18. hi Cannabis users under the age of 45 are twice as likely to have a heart attack RESEARCH has discovered a link between cannabis consumption and heart attacks in young adults. A new study has found that individuals younger than the age of 45 who recently used cannabis are at double the risk of suffering a heart attack in the next 30 days- and the link is even stronger in frequent users. The research, published today in the Canadian Medical Association Journal, adds to evidence from earlier studies showing a correlation between heavy cannabis use and myocardial infarction- the medical term for a heart attack- in hospital settings. The new study analysed medical data from over 33,000 American adults aged between 18 to 44, of whom 17 percent reported using cannabis in the previous 30 days. A heart attack occurred in 1.3 percent of those who used cannabis and 0.8 percent of non-users. Those at the highest risk were male, cigarette smokers, vapers and heavy alcohol consumers. The research team added that those factors, plus others that increase the risk of a heart attack, were taken into account during the study. Lead researcher Dr Karim Ladha, a clinician scientist at Unity Health Toronto, said: “With recent legalisation and decriminalisation, cannabis use is increasing in young adults in North America, and we do not fully know its effects on cardiovascular health.” He added that the link was consistent across different forms of cannabis consumption, including smoking, vaping, and other methods such as edibles. Nikhil Mistry, a PhD candidate at the University of Toronto, added: "As a young adult, it is important to be aware of the risks associated with cannabis use, especially in the current climate where we are exposed to a wealth of misinformation and non–evidence-based health recommendations." Dr David Mazer, a clinician scientist at Unity Health Toronto, said: "Not only young adults, but physicians and other clinicians need to be aware of this potentially important relationship. "Cannabis use should be considered in cardiovascular risk assessment. When making decisions about cannabis consumption, patients and physicians should consider its associated benefits and risks, in the context of their own health risk factors and behaviours." https://www.express.co.uk/news/science/1487657/young-cannabis-users-heart-attack-study Bongme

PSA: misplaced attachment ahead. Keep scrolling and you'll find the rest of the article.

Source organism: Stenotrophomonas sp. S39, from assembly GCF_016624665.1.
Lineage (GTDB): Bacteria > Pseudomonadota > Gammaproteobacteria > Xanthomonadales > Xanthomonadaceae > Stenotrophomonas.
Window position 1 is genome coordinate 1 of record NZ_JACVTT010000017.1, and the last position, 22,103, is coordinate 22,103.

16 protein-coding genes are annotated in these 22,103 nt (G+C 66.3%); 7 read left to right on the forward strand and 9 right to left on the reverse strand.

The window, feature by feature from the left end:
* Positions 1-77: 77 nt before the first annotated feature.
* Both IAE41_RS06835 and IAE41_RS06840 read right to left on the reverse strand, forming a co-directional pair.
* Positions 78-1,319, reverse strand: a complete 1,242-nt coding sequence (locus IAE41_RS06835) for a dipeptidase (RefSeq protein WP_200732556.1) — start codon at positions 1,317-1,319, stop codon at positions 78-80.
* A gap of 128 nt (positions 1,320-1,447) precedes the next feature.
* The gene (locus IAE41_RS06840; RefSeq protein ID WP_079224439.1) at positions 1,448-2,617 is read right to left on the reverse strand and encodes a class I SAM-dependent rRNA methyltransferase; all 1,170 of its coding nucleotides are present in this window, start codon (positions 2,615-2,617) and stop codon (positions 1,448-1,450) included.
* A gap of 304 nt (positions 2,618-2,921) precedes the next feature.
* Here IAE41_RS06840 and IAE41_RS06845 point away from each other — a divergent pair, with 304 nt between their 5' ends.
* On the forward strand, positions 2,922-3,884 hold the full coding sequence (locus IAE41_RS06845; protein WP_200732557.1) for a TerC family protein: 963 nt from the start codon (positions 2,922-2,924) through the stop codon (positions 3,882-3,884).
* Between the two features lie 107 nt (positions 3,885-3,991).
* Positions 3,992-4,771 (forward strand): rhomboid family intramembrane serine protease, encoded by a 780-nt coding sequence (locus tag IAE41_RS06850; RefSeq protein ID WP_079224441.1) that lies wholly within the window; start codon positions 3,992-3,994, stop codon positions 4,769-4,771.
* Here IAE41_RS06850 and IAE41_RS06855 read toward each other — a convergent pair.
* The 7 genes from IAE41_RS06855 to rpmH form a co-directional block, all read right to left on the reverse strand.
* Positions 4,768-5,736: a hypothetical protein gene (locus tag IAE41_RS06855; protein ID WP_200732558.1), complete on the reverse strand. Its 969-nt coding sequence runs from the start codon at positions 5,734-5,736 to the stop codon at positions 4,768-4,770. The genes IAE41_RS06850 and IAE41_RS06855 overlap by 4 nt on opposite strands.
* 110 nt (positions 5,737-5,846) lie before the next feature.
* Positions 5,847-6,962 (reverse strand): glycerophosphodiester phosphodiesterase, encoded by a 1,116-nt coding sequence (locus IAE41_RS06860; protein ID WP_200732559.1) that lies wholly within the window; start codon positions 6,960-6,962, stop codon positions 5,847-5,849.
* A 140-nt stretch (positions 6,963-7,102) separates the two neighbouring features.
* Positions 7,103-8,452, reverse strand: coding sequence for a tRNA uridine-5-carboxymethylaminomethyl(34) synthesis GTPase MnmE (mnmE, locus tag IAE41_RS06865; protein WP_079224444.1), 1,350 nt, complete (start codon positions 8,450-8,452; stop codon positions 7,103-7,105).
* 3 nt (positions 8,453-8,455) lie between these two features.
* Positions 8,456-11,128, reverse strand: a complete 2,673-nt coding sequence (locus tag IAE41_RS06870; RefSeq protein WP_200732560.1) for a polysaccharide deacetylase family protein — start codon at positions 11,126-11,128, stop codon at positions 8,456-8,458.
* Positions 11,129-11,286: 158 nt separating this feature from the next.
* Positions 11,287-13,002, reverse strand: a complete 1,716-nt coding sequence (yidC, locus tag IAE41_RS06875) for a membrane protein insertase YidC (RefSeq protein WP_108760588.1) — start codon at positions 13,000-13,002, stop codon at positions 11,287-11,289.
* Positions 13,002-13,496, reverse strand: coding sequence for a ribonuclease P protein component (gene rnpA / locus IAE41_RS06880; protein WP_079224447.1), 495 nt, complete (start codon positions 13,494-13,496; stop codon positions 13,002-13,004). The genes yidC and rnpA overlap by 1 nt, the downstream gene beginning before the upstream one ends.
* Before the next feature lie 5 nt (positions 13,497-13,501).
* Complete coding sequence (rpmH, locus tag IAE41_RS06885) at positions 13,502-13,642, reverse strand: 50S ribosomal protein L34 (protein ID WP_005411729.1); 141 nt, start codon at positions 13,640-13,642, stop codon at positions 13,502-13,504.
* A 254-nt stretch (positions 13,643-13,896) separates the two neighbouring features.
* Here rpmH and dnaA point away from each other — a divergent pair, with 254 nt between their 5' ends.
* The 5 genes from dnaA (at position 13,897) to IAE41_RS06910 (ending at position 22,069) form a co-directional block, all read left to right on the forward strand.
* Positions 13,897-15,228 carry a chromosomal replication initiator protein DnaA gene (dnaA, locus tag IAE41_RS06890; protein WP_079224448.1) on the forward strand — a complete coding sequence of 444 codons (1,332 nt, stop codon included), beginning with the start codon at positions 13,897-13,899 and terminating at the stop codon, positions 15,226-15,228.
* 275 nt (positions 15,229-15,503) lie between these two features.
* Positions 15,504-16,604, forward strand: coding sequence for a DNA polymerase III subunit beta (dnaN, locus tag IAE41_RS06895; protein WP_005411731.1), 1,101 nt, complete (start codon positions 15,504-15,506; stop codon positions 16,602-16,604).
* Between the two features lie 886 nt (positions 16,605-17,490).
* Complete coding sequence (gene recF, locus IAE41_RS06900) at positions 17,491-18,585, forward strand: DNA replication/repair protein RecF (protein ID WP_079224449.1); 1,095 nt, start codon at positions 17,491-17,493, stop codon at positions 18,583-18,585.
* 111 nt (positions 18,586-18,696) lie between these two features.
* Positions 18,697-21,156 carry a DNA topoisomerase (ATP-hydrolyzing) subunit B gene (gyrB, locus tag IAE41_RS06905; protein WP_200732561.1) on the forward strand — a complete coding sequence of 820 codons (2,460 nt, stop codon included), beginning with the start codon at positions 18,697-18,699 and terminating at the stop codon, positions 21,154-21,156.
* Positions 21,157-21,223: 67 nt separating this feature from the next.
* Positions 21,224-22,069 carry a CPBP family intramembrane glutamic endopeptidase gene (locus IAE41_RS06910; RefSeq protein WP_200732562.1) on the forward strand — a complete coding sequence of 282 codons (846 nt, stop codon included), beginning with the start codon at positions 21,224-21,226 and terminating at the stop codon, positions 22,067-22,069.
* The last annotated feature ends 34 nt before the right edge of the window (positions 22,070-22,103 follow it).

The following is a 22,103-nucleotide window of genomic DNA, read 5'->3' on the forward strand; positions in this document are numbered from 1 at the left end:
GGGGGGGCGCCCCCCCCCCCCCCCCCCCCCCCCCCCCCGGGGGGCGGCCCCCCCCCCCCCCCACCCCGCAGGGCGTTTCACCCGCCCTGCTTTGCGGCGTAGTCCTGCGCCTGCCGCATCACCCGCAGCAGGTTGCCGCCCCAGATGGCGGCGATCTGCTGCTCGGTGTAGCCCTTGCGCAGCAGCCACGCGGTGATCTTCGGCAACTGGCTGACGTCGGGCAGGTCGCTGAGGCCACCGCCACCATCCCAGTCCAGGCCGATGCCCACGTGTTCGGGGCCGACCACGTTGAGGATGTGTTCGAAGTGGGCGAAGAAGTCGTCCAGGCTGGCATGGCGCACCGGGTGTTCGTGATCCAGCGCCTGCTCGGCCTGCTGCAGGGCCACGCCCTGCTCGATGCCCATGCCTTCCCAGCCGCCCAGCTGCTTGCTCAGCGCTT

19. hi MGC Pharma share price soars after CannEpil+ scores UK-first import deal Health & Biotech Europe-based biotech MGC Pharma has achieved a major milestone in its treatment of refractory epilepsy with CannEpil+ approved for import in the UK. MGC Pharma (ASX:MXC) has been granted a landmark UK import permit for its drug CannEpil+ to treat refractory epilepsy by the Medicines and Healthcare products Regulatory Agency via its UK distribution and clinical access partner Elite Pharmaco. It is the first time that an epilepsy treatment currently in a clinical trial process and containing THC has been approved by the authorities in the UK for import. CannEpil+ will be made available for free on compassionate grounds to 10 patients for six months, whose treatment will be monitored as part of an observational trial using a data collection app, provided by Alta Flora. The app will provide real time data on the efficacy of CannEpil+ to the regulatory bodies, and doctors monitoring its effectiveness as a treatment for refractory epilepsy, which means traditional seizure medicines no longer work. CannEpil+ provides treatment hope for refractory epilepsy One of the most common serious neurological conditions, epilepsy affects approximately 600,000 people in the UK, and around 50 million people worldwide. Approximately 33% of adults and 20-25% of children sufferers have refractory epilepsy. Just last week members of the British Parliament held a debate in the House of Commons about the use of medicinal cannabis in which MGC Pharma and CannEpil+ was mentioned. The approval to import CannEpil+ into the UK is in response to the urgent need of some patients to have access to a clinical product which has demonstrated its efficacy at treating refractory epilepsy, as well as its safety. Once the patients have begun their treatment, CannEpil+ will undergo an observational trial with data being entered into an app designed to establish a central platform to monitor the safety of treatment in patients globally. MGC Pharma’s growth continues MGC Pharma specialises in the production and development of phytocannabinoid-derived medicines. CannEpil+ is Biosimilar effect-identical product of CannEpil, manufactured under strict EU-GMP conditions and can be provided to patients in countries which allow cannabis-based medical products. MGC Pharma can offer CannEpil+ at more affordable prices to patients globally as the company moves through the clinical trial pipeline. It’s been a positive year of growth for the company, with record cumulative sales of phytocannabinoid products in FY21 with 12,457 units sold worldwide totalling around $2 million in revenue. At the time of writing the MGC pharma share price was up 8.33% to 6.5 cents. https://stockhead.com.au/health/mgc-pharma-share-price-soars-after-cannepil-scores-uk-first-import-deal/ Bongme